Losses at Wonga double as firm grapples with turnaround
Losses at controversial payday lender Wonga have more than doubled as the firm continues to grapple with its turnaround.
Revenues fell 64 per cent to £77.3m in the calendar year, but costs fell 17 per cent. Wonga's pre-tax losses widened by 52 per cent on last year, to £80.2m.
The business said its decline in revenues was "driven by a reduction in UK consumer lending volumes following the implementation of stricter lending criteria at the end of 2014 and the introduction of the regulatory price cap".
Group principal default rate fell to 4.4 per cent in 2015 from 7.4 per cent a year earlier. In the UK, the rate fell from 6.6 per cent to 2.8 per cent over the same period.
Why it's interesting
Regulatory changes are, of course, just one part of the Wonga story.
The payday lender has faced huge criticism for the way it conducted business in the recent past, narrowly escaping a criminal investigation over fake letters used to pile pressure onto customers while shedding a number of top bosses and being forced to admit the business got it wronga.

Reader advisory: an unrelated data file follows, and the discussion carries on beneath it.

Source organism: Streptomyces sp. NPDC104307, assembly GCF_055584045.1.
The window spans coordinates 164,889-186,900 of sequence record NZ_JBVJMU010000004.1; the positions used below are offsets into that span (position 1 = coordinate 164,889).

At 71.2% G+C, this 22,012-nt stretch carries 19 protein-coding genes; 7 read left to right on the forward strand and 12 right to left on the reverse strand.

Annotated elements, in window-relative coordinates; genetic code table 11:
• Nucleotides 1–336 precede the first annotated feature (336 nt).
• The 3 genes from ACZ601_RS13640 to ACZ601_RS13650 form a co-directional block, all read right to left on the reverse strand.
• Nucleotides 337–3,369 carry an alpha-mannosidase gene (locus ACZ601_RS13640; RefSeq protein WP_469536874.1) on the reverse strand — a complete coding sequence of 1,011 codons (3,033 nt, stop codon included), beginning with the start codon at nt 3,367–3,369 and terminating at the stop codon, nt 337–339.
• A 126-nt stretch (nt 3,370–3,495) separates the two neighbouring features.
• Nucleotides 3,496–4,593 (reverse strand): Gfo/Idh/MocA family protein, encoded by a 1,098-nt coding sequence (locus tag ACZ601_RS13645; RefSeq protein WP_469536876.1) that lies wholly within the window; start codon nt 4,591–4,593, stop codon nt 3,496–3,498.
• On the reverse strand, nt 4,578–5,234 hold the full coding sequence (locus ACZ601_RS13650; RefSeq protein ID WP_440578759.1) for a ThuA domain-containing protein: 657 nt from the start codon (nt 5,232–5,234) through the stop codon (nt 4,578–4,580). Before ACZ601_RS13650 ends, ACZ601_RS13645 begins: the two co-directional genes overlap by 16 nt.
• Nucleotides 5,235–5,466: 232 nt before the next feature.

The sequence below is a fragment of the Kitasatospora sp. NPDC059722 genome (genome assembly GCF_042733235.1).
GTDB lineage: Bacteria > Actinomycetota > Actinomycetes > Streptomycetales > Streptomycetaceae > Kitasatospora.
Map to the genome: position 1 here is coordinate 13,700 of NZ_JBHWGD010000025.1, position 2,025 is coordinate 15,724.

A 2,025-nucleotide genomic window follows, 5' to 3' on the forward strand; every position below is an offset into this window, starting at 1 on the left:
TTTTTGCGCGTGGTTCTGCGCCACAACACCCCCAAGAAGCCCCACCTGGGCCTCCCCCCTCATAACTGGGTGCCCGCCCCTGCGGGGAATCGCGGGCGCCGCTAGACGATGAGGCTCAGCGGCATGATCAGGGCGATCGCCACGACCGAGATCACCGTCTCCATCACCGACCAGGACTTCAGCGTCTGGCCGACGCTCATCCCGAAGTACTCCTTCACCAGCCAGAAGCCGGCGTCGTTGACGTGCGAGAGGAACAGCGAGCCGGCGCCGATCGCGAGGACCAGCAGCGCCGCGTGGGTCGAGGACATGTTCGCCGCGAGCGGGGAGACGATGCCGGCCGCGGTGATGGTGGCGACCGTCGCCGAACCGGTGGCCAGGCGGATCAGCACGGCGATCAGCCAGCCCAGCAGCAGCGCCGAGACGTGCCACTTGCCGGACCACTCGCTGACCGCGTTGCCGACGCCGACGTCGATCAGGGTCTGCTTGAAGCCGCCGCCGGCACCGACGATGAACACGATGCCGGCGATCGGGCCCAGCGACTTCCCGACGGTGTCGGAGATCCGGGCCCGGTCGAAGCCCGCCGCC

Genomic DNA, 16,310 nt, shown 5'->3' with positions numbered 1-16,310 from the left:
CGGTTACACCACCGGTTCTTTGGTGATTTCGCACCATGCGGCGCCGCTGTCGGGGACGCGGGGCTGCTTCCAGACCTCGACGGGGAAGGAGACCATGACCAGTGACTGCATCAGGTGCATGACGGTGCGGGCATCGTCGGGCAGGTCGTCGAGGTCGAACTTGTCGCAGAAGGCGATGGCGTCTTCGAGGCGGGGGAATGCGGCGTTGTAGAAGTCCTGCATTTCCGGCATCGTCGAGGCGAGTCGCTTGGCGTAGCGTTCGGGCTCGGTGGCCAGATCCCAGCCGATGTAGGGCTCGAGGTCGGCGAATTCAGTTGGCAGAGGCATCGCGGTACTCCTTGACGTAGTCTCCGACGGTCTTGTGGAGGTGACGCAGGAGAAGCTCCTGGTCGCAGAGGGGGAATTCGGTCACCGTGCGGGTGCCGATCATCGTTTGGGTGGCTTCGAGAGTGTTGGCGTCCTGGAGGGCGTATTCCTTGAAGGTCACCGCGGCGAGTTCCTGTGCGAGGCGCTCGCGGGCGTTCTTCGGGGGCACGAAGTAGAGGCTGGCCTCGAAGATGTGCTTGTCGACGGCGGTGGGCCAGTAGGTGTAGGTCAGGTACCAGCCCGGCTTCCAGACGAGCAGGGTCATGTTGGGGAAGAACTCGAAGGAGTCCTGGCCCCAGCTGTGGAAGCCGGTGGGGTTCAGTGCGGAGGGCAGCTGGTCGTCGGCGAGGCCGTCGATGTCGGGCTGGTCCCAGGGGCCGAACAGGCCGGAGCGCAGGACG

Last year the firm slipped into the red; this year it has fallen further – but the new team insist there is light at the end of the tunnel.
What Wonga said
“We said last year that our 2015 results would reflect what would be another tough year in Wonga’s transformation and the numbers are in line with our plans, " said Paul Miles, group chief financial officer. “2015 was a year of transition for Wonga. In 2016 we expect revenues to increase significantly, driven by continued growth in Poland and Germany and a return to growth in the UK and South Africa.
"While this year as a whole will again be loss-making, it will be considerably less so than in 2015."
Chairman Andy Haste added: "We have made real progress towards creating a sustainable business with an accepted place in financial services [and] we expect 2016 to mark a turning point in our financial performance.
“Moving into 2016, our plans included achieving UK authorisation, raising debt funding and starting to roll out new products. Having achieved these, and with further funding planned for later this year, we’re now in a position to move back into growth in 2016 and expect to return to profit in 2017.
“There is still a great deal to do but we are making real progress and I would like to thank all of my colleagues for their hard work and commitment and our investors for their continued support. We are looking forward to building on the solid foundations we have put in place.”
Times are still tough for the controversial lender, but management is making progress with the turnaround.